Rewarding Failure In The K-12 System

California spends a lot on education. Ever since the passage of Proposition 98 in 1988, which guarantees to education a minimum of 40% of the general fund, per-pupil spending on K-12 has risen faster than any other category of state appropriations. And yet, for all that new money, the state’s education monopoly continues its history of failure to deliver a quality product.

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Just last month, this column cited the federal government’s National Center for Education Statistics, showing that in 2017-2018, the most recent year for which statistics are available, per-pupil spending for the state’s K-12 public schools was $13,129 in inflation-adjusted 2019-20 dollars, the highest ever. Measured in the same constant dollars, per-pupil spending was $9,594 in 1999-2000.

California is quickly rising in the ranks in spending according to multiple metrics and we are now at least 17th highest in the United States. And many of these statistics are pre-pandemic, before the state plowed even more money into the system.

Where it excels in spending money, California lags in educational outcomes due to a clear hostility to meaningful education reforms. For decades, reformers have unsuccessfully advocated for more school choice, merit pay for teachers, advancement based on merit rather than seniority and the ability to fire bad teachers including some credibly accused of crimes against children.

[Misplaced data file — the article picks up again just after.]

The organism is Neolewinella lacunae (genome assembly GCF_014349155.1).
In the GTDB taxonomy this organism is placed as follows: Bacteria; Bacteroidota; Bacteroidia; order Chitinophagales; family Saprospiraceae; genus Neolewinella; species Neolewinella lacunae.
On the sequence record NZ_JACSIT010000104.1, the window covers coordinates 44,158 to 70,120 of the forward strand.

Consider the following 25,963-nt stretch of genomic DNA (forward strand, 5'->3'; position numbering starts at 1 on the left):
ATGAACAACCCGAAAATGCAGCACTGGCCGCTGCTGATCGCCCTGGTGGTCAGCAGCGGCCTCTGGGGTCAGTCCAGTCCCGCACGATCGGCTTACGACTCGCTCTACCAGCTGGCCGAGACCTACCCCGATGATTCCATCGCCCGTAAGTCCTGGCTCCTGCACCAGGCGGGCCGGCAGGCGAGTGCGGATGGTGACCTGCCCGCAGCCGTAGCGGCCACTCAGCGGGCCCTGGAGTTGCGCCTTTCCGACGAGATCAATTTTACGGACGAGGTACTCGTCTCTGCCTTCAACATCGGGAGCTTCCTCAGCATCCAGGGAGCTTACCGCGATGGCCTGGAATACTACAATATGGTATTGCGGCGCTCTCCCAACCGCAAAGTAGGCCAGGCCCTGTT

The “reforms” coming out of the union-dominated Legislature will only make matters worse. The latest iteration of this is Senate Bill 830 by Sen. Anthony Portantino, D-La Cañada Flintridge, that would change the way schools are funded. Under current law, schools get financial support based on a formula that includes average daily attendance. This bill would eliminate daily attendance from the formula, and with it the financial incentive for school personnel to attempt to get students in the building.

To read the entire column, please click here.


  1. Education in California, and many areas across America, has become the tool of politicians. Where as it use to be that students were taught the basics, teachers were trained to teach the basics, parents were held responsible for caring for their children, including sleep, food, monitoring student behavior and success, etc, and the communities and parents had strong input into the child’s education THAT IS NOW ALL GONE!!. All of those areas are now controlled by the politicians, corporations, unions and a large group of socialist minded people that feel equity and equality supersedes responsibility by all. The result is students are being placed, not by ability or success in learning the subjects, but by the student’s background and perceived place on the social ladder. In every kindergarten there are students that have the family support and the opportunity to learn what is being taught. Some succeed, some don’t even try. From that point on the student falls farther behind year by year. Advancement is based on age in most situations. Where and how does the student catch up? Who is responsible for this happening? What is being done to make those responsible fulfill that responsibility? The fact is none of the involved want even to look at those issues. Currently the schools and teachers are focused on – why should the parents, politicians, unions and others that control the process try to remain hidden? Connecting the money to the student and allowing family input in choice of school would go a long ways in reconnecting to responsibility at all levels. A good place to start.

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